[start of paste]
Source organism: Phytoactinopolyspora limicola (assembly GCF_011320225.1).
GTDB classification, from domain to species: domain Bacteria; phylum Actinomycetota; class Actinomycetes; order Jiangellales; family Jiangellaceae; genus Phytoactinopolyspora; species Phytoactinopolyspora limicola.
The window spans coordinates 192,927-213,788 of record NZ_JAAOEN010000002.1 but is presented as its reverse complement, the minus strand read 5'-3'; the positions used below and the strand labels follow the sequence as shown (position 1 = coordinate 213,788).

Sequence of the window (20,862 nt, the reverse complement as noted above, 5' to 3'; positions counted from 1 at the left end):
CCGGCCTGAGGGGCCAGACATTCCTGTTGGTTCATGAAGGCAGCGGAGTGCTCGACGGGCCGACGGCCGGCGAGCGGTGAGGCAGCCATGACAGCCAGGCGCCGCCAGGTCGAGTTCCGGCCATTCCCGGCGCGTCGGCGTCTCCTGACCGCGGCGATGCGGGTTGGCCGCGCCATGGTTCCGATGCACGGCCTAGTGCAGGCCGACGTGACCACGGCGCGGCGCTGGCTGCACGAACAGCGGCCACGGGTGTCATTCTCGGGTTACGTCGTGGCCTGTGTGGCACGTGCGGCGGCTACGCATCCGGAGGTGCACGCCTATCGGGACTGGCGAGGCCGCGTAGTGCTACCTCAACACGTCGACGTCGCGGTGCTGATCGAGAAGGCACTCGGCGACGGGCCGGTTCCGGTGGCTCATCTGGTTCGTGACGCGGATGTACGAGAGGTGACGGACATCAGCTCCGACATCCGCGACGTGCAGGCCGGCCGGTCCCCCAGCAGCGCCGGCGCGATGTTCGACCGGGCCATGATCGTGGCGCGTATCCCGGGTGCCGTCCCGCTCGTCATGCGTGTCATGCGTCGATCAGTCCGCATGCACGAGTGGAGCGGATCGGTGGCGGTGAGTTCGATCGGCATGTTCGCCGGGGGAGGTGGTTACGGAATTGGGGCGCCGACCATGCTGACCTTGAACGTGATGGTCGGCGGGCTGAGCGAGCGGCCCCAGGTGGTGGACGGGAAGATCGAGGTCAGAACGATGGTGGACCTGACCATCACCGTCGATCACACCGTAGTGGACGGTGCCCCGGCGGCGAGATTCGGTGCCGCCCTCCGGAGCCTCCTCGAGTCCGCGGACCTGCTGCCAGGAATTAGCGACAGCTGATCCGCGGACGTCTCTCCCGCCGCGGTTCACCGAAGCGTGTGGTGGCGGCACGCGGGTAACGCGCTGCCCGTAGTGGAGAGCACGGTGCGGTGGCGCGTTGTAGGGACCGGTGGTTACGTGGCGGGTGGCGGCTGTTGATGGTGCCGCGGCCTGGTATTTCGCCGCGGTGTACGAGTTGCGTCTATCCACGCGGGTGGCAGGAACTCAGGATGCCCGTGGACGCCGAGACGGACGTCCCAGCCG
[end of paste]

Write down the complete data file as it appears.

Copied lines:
Source organism: Phytoactinopolyspora limicola (assembly GCF_011320225.1).
GTDB classification, from domain to species: domain Bacteria; phylum Actinomycetota; class Actinomycetes; order Jiangellales; family Jiangellaceae; genus Phytoactinopolyspora; species Phytoactinopolyspora limicola.
The window spans coordinates 192,927-213,788 of record NZ_JAAOEN010000002.1 but is presented as its reverse complement, the minus strand read 5'-3'; the positions used below and the strand labels follow the sequence as shown (position 1 = coordinate 213,788).

Sequence of the window (20,862 nt, the reverse complement as noted above, 5' to 3'; positions counted from 1 at the left end):
CCGGCCTGAGGGGCCAGACATTCCTGTTGGTTCATGAAGGCAGCGGAGTGCTCGACGGGCCGACGGCCGGCGAGCGGTGAGGCAGCCATGACAGCCAGGCGCCGCCAGGTCGAGTTCCGGCCATTCCCGGCGCGTCGGCGTCTCCTGACCGCGGCGATGCGGGTTGGCCGCGCCATGGTTCCGATGCACGGCCTAGTGCAGGCCGACGTGACCACGGCGCGGCGCTGGCTGCACGAACAGCGGCCACGGGTGTCATTCTCGGGTTACGTCGTGGCCTGTGTGGCACGTGCGGCGGCTACGCATCCGGAGGTGCACGCCTATCGGGACTGGCGAGGCCGCGTAGTGCTACCTCAACACGTCGACGTCGCGGTGCTGATCGAGAAGGCACTCGGCGACGGGCCGGTTCCGGTGGCTCATCTGGTTCGTGACGCGGATGTACGAGAGGTGACGGACATCAGCTCCGACATCCGCGACGTGCAGGCCGGCCGGTCCCCCAGCAGCGCCGGCGCGATGTTCGACCGGGCCATGATCGTGGCGCGTATCCCGGGTGCCGTCCCGCTCGTCATGCGTGTCATGCGTCGATCAGTCCGCATGCACGAGTGGAGCGGATCGGTGGCGGTGAGTTCGATCGGCATGTTCGCCGGGGGAGGTGGTTACGGAATTGGGGCGCCGACCATGCTGACCTTGAACGTGATGGTCGGCGGGCTGAGCGAGCGGCCCCAGGTGGTGGACGGGAAGATCGAGGTCAGAACGATGGTGGACCTGACCATCACCGTCGATCACACCGTAGTGGACGGTGCCCCGGCGGCGAGATTCGGTGCCGCCCTCCGGAGCCTCCTCGAGTCCGCGGACCTGCTGCCAGGAATTAGCGACAGCTGATCCGCGGACGTCTCTCCCGCCGCGGTTCACCGAAGCGTGTGGTGGCGGCACGCGGGTAACGCGCTGCCCGTAGTGGAGAGCACGGTGCGGTGGCGCGTTGTAGGGACCGGTGGTTACGTGGCGGGTGGCGGCTGTTGATGGTGCCGCGGCCTGGTATTTCGCCGCGGTGTACGAGTTGCGTCTATCCACGCGGGTGGCAGGAACTCAGGATGCCCGTGGACGCCGAGACGGACGTCCCAGCCG